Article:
Beer making had been going on in the Lehigh Valley probably since the first German settlers arrived. Commercial operations in Allentown are usually traced to the Eagle Brewery that opened at Lehigh and Union Streets in the 1850s. By the start of the 20th century there would be a number of breweries dotting the Lehigh Valley in Allentown, Bethlehem and Easton.
By 1900 Nuding was ready to retire and Neuweiler brought him out. But even then Neuweiler had bigger ambitions. He had just admitted his son Charles into the business and began to look around for a space that was much larger than the site on 7th Street and also closer to a railroad line that would make shipment easier.
What the new brewery also needed was a supply of pure water.
Neuweiler found all that he was hoping for- even a lake of pure water 900 feet underground- on a 4.5 acre site at the corner of Front and Gordon Streets. To build the brewery he hired Peukert & Wunder, Philadelphia architects with a national reputation for brewery design.
Work began on Neuweiler’s in 1911. It was completed two years later and opened for production on April 28, 1913. The Lehigh Valley had seen many brewery openings before but Neuweiler’s was something special. With its red brick tower that could be seen for many miles it dominated the horizon along the banks of the Lehigh River. In an extra architectural flourish a huge N, similar to those on a Paris bridge that honored Napoleon, framed and mounted in a colossal cartouche, was placed on the side of the building. The era didn’t nickname brewers “beer barons” for nothing.
Despite its size Neuweiler’s was a family business. Charles had been required to learn the business from the ground up, including driving a wagon load of beer barrels when called on to do so. Even the female members of the family played a role by keeping the brewery’s books.
Neuweiler’s was not a democracy. Patriarch Louis F., while a generous father to his family, expected obedience from them, even as adults. Although there is nothing on the record this may explain why one of his sons, Louis P., left the family business and got into local banking.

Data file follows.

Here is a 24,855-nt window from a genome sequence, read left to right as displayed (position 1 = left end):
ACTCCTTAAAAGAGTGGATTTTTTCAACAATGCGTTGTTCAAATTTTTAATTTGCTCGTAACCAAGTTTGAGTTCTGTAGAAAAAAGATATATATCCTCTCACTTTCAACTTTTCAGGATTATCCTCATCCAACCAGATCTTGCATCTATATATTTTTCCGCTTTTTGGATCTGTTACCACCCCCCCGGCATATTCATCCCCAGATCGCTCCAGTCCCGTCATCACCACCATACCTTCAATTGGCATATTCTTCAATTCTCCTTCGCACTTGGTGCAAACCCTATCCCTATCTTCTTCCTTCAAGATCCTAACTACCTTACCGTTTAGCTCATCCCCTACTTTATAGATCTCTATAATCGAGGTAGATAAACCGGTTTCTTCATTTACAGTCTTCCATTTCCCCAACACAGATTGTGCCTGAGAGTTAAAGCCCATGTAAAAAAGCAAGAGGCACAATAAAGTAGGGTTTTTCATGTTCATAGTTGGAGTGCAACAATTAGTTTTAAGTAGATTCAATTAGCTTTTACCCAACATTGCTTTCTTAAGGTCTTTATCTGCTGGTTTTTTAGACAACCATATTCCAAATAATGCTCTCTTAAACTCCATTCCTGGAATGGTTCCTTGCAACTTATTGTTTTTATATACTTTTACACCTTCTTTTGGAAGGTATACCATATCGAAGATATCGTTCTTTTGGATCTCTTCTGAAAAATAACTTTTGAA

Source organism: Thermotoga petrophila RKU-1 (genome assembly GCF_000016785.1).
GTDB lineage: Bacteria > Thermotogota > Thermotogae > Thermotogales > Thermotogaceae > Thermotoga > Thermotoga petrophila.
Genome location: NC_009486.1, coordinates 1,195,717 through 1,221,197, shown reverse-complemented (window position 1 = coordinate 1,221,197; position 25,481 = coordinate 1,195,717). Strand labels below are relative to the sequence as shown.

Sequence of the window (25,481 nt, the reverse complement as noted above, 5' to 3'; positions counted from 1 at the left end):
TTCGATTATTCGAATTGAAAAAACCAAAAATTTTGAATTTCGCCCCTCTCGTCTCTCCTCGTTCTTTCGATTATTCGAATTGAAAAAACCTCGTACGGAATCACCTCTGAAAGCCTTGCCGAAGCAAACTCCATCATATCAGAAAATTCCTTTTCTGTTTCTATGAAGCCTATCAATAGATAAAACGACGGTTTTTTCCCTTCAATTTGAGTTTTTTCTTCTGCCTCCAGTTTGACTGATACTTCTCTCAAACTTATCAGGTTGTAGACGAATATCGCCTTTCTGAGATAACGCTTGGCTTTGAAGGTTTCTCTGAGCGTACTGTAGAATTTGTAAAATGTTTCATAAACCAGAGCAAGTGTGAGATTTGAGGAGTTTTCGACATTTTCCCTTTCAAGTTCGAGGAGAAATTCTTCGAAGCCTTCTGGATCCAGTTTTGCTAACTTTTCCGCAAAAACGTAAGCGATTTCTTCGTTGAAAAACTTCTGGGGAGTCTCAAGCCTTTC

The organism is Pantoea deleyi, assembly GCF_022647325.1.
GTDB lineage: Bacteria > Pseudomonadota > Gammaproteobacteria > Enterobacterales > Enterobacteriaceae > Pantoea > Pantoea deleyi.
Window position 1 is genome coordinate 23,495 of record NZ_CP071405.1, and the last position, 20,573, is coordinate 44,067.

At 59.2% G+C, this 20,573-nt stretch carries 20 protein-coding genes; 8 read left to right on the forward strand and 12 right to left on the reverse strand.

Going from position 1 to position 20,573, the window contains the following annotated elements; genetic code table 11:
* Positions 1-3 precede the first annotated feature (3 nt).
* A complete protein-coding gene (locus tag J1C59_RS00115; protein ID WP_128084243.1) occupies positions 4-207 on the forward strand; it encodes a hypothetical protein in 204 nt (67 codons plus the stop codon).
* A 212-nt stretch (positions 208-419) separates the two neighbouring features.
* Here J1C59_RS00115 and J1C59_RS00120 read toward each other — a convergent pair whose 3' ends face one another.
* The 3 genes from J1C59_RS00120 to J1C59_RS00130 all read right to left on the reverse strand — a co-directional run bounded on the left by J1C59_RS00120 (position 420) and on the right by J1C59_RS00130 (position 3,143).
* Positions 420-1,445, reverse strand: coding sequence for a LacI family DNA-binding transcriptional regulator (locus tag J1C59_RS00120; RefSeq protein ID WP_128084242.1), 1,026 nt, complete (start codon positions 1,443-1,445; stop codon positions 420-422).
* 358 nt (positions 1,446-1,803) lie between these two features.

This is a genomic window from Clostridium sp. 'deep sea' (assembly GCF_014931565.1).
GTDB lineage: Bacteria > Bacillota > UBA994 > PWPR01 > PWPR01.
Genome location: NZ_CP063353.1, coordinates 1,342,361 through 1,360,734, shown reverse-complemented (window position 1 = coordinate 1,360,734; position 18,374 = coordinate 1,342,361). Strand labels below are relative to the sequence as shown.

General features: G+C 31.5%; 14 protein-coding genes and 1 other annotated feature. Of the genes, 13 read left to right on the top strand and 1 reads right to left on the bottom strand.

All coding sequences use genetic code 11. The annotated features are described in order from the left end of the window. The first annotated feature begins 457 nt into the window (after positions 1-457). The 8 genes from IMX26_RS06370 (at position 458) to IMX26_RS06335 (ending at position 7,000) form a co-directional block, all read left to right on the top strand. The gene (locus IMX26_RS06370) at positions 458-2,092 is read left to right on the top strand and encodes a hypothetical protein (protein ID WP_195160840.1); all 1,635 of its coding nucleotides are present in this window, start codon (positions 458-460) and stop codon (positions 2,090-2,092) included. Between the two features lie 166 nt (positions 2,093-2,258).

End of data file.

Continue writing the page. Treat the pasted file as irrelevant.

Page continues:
One of the longtime family stories that was recorded dealt with a confrontation between Louis F. and a telephone operator. When she could not understand the number Neuweiler was asking for he became so enraged he suggested there was a warm place she should go and ripped the phone’s cord out of the wall. His sons, fearing local reaction and gossip, told their father he had to call her back and apologize. According to the surviving sources the exchange went something like this:
Neuweiler: “Is this the woman who I told to go to hell?”
Operator: (timidly) “Yes”
Neuweiler: “Well you don’t have to go now!”
Louis F. died in 1929 and with the end of Prohibition in 1933 Neuweiler’s flourished. But the rise of national brewers and the post World War II preference for lighter beers doomed Neuweiler’s and other local ethnic brewers. But, who knows. Thanks to the NIZ the big N may rise again.
Today is the 51st birthday of Michael Demers, brewmaster of Discretion Brewing in Soquel, which is near Santa Cruz. Michael’s been brewing most of his adult life, and originally started at some Colorado brewpubs before working at the Anheuser-Busch brewery in Fort Collins. More recently, he moved closer to home to brew at Boulder Creek Brewing, and in 2012 made it back to his home town of Soquel to help open Discretion. He’s making some great beers at Discretion, and winning awards for his efforts. Join me in wishing Michael a very happy birthday.
Today is the birthday of Ernst F. Baruth (April 28, 1842-February 1906). While what would become Anchor Brewing began during the California Gold Rush when Gottlieb Brekle arrived from Germany and began brewing in San Francisco at what he called the Golden City Brewery, it didn’t become known as Anchor Brewing until 1896, when “Ernst F. Baruth and his son-in-law, Otto Schinkel, Jr., bought the old brewery on Pacific Avenue and named it Anchor. The brewery burned down in the fires that followed the 1906 earthquake, but was rebuilt at a different location in 1907.” Baruth had passed away the same year as the earthquake, shortly before it.
I did discover that he was a president of the Norddeutscher Verein (or North German Association) in 1886 as noted in this portrait from a book celebrating the organization’s 25th anniversary, or Silver Anniversary 1874-1899.
According to Anchor Brewery’s website:
[In 1896] German brewer Ernst Frederick Baruth and his son-in-law, Otto Schinkel, Jr., bought the old brewery on Pacific (the first of six Anchor locations around the City over the years) and named it Anchor. No one knows why Baruth and Schinkel chose the name Anchor, except, perhaps, for its indirect but powerful allusion to the booming Port of San Francisco.
Surprisingly, there isn’t much biographical information about Baruth. He was born somewhere in Germany, and arrived in New York City on August 13, 1875, on a ship named the “SS Neckar” that departed from Bremen, Germany and then sailed to Southampton, England, before heading west to America.
Today is the 61st birthday of Carl Kins, who lives in Belgium, but judges all over the world. I’ve judged beer competitions with Carl in Japan, his native Belgium and the United States, too. Carl’s an active member of the ECBU, the European Consumers Beer Union, and Zythos. And most importantly, he has a great palate, and is a terrific person to spend time with talking about beer, or anything else. Join me in wishing Carl a very happy birthday.